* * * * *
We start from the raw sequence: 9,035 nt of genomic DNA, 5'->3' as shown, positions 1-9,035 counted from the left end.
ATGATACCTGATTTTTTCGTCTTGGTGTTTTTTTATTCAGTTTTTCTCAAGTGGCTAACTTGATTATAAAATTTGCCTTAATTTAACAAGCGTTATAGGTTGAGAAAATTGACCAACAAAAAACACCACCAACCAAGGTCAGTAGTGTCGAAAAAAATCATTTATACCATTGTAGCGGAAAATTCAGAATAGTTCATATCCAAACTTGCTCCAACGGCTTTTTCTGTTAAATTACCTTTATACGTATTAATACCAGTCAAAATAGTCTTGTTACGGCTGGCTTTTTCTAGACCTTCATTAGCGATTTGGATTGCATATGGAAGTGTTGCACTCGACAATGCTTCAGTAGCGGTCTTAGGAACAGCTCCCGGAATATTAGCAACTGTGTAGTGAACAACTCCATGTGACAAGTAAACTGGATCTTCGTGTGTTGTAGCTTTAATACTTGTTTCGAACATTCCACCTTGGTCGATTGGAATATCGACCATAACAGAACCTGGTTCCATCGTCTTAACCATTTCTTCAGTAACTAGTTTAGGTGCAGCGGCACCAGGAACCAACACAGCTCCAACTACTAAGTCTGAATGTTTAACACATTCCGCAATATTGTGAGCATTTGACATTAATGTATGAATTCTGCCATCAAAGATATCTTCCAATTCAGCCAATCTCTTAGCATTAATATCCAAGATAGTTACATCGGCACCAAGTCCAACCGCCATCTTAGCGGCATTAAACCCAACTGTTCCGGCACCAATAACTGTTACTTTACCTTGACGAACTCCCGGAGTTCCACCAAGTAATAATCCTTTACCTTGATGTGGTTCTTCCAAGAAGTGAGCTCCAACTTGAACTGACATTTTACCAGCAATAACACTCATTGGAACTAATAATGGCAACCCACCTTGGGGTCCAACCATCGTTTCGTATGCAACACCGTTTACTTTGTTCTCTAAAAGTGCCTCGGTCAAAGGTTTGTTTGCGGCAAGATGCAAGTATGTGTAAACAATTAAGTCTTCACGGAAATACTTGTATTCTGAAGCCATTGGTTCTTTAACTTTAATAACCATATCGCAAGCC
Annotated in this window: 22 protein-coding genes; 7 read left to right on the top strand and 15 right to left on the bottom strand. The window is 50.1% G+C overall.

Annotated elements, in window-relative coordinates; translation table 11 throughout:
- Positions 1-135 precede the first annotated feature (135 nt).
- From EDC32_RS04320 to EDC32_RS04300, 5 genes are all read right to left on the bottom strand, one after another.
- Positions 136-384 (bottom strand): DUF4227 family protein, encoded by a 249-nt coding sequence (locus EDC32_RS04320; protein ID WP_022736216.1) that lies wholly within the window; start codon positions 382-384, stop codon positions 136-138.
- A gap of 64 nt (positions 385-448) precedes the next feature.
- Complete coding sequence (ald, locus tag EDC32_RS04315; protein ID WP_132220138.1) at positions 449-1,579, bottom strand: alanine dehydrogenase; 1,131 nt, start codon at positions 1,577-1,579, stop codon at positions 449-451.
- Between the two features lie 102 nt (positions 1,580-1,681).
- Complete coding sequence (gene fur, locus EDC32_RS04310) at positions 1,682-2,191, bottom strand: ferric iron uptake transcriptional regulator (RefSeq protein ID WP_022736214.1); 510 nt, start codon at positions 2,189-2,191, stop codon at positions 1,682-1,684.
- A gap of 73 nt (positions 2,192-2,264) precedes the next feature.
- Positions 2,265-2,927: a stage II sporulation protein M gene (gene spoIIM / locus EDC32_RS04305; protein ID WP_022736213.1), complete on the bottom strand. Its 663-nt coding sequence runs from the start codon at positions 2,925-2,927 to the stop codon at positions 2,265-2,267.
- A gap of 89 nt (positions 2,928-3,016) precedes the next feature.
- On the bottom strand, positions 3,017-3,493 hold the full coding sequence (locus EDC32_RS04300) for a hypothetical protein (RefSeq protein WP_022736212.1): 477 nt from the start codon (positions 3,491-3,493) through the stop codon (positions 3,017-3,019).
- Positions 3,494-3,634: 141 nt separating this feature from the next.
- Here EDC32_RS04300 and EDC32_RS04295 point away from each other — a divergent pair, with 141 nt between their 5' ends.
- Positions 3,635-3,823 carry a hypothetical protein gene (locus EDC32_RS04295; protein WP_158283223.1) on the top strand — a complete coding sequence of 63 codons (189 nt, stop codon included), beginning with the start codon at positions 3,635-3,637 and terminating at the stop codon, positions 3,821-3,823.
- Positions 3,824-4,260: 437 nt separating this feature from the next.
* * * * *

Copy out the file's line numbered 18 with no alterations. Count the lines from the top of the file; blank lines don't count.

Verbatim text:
- Positions 3,635-3,823 carry a hypothetical protein gene (locus EDC32_RS04295; protein WP_158283223.1) on the top strand — a complete coding sequence of 63 codons (189 nt, stop codon included), beginning with the start codon at positions 3,635-3,637 and terminating at the stop codon, positions 3,821-3,823.